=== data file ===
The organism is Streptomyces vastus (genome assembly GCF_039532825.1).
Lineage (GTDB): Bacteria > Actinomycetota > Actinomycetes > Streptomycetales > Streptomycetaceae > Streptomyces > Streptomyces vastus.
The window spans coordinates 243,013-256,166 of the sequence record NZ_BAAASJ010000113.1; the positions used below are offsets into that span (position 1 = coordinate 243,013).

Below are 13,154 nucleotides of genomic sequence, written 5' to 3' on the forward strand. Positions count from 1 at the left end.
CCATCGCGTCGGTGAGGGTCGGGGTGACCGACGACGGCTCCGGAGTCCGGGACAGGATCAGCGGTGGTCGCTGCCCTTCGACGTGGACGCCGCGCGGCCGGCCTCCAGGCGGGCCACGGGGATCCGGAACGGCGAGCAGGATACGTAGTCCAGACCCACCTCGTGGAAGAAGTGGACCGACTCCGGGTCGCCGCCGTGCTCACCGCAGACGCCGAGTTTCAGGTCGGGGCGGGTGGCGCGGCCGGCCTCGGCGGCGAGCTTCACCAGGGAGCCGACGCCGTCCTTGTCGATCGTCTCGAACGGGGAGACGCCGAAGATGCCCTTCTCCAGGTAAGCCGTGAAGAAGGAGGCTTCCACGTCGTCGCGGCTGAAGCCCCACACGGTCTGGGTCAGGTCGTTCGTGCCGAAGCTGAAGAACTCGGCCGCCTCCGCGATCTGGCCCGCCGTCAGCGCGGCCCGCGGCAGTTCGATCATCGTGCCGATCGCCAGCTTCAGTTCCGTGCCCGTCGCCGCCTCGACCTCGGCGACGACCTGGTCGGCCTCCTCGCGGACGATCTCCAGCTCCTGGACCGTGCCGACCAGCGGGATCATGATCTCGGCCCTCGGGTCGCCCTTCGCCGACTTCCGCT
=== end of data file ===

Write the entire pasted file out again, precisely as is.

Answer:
The organism is Streptomyces vastus (genome assembly GCF_039532825.1).
Lineage (GTDB): Bacteria > Actinomycetota > Actinomycetes > Streptomycetales > Streptomycetaceae > Streptomyces > Streptomyces vastus.
The window spans coordinates 243,013-256,166 of the sequence record NZ_BAAASJ010000113.1; the positions used below are offsets into that span (position 1 = coordinate 243,013).

Below are 13,154 nucleotides of genomic sequence, written 5' to 3' on the forward strand. Positions count from 1 at the left end.
CCATCGCGTCGGTGAGGGTCGGGGTGACCGACGACGGCTCCGGAGTCCGGGACAGGATCAGCGGTGGTCGCTGCCCTTCGACGTGGACGCCGCGCGGCCGGCCTCCAGGCGGGCCACGGGGATCCGGAACGGCGAGCAGGATACGTAGTCCAGACCCACCTCGTGGAAGAAGTGGACCGACTCCGGGTCGCCGCCGTGCTCACCGCAGACGCCGAGTTTCAGGTCGGGGCGGGTGGCGCGGCCGGCCTCGGCGGCGAGCTTCACCAGGGAGCCGACGCCGTCCTTGTCGATCGTCTCGAACGGGGAGACGCCGAAGATGCCCTTCTCCAGGTAAGCCGTGAAGAAGGAGGCTTCCACGTCGTCGCGGCTGAAGCCCCACACGGTCTGGGTCAGGTCGTTCGTGCCGAAGCTGAAGAACTCGGCCGCCTCCGCGATCTGGCCCGCCGTCAGCGCGGCCCGCGGCAGTTCGATCATCGTGCCGATCGCCAGCTTCAGTTCCGTGCCCGTCGCCGCCTCGACCTCGGCGACGACCTGGTCGGCCTCCTCGCGGACGATCTCCAGCTCCTGGACCGTGCCGACCAGCGGGATCATGATCTCGGCCCTCGGGTCGCCCTTCGCCGACTTCCGCT